The outlook for Central and Eastern European banks remains stable, according to U.S. credit rating agency Moody’s Investor Service, which also changed bank outlooks to negative in the UK and eurozone countries.
In its 37-page annual report of the banking system, Moody’s said that the downward revision of the eurozone and UK banking system was necessary “as weakening economic prospects in much of the region will cause loan quality and profitability to deteriorate.”
The outlook for the banks of the eurozone was changed to negative because the economic slowdown and a somewhat lax monetary policy was expected to further undermine already weak profitability.
The outlook for the UK’s banking system also turned negative due to Brexit-related uncertainty weakening operating conditions and reducing loan demand.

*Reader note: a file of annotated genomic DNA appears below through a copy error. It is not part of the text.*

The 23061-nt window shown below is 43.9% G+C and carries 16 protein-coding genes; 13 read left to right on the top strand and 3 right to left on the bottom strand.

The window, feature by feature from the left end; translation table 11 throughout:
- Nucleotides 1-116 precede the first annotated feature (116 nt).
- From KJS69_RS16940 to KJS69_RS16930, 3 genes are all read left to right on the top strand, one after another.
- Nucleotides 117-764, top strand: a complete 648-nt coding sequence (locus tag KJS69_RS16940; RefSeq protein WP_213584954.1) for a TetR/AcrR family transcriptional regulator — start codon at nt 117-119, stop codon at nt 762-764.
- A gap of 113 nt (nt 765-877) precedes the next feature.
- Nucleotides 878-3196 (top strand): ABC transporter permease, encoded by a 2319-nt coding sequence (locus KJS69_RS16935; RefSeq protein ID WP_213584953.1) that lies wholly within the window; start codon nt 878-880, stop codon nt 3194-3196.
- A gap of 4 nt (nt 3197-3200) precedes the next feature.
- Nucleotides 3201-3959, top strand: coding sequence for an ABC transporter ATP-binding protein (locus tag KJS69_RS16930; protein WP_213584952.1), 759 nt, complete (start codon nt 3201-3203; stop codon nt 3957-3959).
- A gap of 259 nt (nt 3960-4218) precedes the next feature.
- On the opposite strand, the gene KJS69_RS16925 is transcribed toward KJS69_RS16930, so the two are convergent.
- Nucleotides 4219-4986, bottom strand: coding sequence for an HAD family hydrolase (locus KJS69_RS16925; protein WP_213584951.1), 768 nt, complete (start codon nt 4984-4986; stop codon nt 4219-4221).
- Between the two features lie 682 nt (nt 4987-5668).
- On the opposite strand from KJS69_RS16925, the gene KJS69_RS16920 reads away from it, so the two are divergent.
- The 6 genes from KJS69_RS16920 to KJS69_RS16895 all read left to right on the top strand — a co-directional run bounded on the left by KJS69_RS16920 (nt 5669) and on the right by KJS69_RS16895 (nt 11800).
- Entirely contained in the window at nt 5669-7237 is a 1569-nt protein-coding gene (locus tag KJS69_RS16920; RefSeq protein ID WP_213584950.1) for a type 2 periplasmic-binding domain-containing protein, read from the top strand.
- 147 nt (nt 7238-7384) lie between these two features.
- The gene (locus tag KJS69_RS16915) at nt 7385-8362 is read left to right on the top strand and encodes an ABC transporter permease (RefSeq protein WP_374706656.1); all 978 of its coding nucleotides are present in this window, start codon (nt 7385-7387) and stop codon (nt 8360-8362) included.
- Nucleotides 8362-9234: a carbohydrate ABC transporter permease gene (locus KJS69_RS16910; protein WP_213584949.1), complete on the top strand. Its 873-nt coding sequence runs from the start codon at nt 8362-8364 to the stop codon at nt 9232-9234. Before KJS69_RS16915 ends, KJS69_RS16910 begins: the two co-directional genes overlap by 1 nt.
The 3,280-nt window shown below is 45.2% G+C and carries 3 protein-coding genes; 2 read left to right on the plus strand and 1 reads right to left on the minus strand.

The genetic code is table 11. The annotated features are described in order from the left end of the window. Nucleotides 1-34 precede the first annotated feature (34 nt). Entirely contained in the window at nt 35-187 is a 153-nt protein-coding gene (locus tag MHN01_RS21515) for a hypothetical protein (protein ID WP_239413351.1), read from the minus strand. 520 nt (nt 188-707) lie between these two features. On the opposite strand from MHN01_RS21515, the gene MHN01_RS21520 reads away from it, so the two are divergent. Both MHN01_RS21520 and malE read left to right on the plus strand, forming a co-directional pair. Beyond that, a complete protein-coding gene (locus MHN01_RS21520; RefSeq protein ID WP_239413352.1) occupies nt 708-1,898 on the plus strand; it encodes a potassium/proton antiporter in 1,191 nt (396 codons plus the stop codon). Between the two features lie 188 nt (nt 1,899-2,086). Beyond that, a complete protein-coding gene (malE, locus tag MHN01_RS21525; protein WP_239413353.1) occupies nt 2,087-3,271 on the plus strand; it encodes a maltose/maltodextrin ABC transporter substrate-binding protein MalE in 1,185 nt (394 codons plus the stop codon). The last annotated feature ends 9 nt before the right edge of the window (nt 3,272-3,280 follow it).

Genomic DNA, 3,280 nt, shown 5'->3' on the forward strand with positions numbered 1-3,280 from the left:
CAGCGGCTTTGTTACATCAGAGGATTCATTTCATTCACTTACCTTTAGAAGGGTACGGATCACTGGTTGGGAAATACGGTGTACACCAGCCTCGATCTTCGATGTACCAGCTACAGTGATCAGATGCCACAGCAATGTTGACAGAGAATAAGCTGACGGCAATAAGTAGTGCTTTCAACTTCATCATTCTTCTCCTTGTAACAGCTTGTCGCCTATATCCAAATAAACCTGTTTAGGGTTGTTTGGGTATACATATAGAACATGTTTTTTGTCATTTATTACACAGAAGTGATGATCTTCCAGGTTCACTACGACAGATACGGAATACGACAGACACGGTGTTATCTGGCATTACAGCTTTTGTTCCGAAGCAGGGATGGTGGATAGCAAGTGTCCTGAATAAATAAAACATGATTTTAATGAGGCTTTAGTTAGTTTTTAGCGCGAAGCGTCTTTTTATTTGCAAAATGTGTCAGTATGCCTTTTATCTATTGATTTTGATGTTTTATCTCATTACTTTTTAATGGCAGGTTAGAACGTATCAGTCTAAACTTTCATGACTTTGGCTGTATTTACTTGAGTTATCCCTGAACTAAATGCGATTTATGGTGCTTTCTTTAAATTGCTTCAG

“The UK and German banking systems account for the largest share of banking assets in the region and drive the overall negative outlook,” Carola Schuler, managing director for banking at Moody’s said in a statement.
For this year, Moody’s expects a 1.1 percent increase in economic growth in the eurozone, the slowest rate in five years. For 2020 and 2021, their growth forecast is 1.2 and 1.4 percent, respectively.
While the economic slowdown in the eurozone and the UK will have a negative impact on Central and Eastern Europe (CEE) as well, the region was still expected to “outperform the euro area and foster business opportunities for the banks.”
In the CEE region, the banking system will remain stable mainly because an improvement in their assets structure, and the fact that the process of cleaning up bank balances has been completed in Hungary, Romania and Slovenia.
Moody’s sees a CEE economic growth of between 2.5 and 3.5 percent in emerging economies in 2020 and 2021 and a robust 3.2 percent in Hungary.
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